Accountants have been relying on Microsoft Excel since the 1980s, so you could say innovation in accounting is slow going. It turns out, there are several barriers to innovation that are specific to the accounting and financial services industry. What are they, and what can we do to squash them?
Jody Padar writes on AccountingToday that innovation isn’t typically in accounting’s nature. While accountants are good at mimicking innovation, it often doesn’t stick. Here are some of the top barriers that are keeping innovation in accounting slow.
Organizational barriers. Accountants and accounting departments often trip up here. We get stuck in a routine that works–for a while–until it becomes a rut. Microsoft Excel is a great example of this. Its usefulness has long since expired, yet many of us continue to cling to it, maybe because of familiarity, or maybe “because we always have.”
Cultural barriers. Accountants by trade tend to be risk averse, but many accountants are (incorrectly) touting themselves as innovative. One of the main tenets of a successful accountant is to be able to analyze what has occurred in the past. Predicting the future? Less easy. Being an innovator requires taking risks, which often lead to missteps. A culture where you can make a mistake, pick yourself up, and try again is a necessity.
Regulatory barriers. Being mindful of regulatory measures and compliance means the opportunity to be creative and innovative can sometimes be non-existent. Much of an accountant’s job is spent understanding and working within the constraints of regulatory updates, so how can we find the time to innovate?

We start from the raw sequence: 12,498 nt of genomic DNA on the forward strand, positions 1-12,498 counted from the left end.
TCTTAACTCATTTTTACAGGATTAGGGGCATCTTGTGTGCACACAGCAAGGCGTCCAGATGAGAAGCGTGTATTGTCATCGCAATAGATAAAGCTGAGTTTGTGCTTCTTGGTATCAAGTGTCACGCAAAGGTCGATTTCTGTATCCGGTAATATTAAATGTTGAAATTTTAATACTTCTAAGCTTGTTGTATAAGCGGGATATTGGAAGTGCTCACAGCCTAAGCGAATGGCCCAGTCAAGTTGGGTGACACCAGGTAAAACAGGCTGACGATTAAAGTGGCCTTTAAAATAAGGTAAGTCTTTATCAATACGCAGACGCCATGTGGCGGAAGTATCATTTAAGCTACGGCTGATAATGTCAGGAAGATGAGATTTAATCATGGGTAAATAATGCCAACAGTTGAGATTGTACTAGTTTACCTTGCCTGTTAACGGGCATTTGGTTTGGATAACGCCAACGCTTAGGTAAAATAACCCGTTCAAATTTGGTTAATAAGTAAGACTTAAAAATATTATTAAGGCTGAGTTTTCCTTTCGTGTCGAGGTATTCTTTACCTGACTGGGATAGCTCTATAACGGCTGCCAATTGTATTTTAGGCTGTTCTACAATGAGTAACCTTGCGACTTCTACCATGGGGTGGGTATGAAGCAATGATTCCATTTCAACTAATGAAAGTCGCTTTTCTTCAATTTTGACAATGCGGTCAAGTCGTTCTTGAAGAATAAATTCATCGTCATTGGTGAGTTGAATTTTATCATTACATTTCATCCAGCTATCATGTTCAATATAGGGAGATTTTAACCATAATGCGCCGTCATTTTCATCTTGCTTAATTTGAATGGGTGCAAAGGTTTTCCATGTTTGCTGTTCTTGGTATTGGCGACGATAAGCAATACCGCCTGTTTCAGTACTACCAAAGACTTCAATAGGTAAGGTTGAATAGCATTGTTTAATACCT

Technological barriers. Cloud software is a boon for the industry, yet many accountants are reluctant. Trading in clunky software for something sleek that automates and takes the guesswork out can feel like a threat, or it can feel too good to be true. Embracing advancing technology will keep you relevant in an industry that desperately needs to remain relevant.
Market barriers. Following the market keeps you safe, not innovative. Again, risk comes into the equation here. Innovating is about advancing beyond the status quo. To be an innovative leader, you need to suss out what’s limping along and then revise it.
Updating your software, improving your communication, enhancing your processes, and updating your pricing structure are all necessary to innovate. And, Padar suggests that a willingness to be agile is critical as well. By applying a goal of agility, you’re setting yourself up for consistent improvement, which keeps you relevant. It’s a chain reaction.
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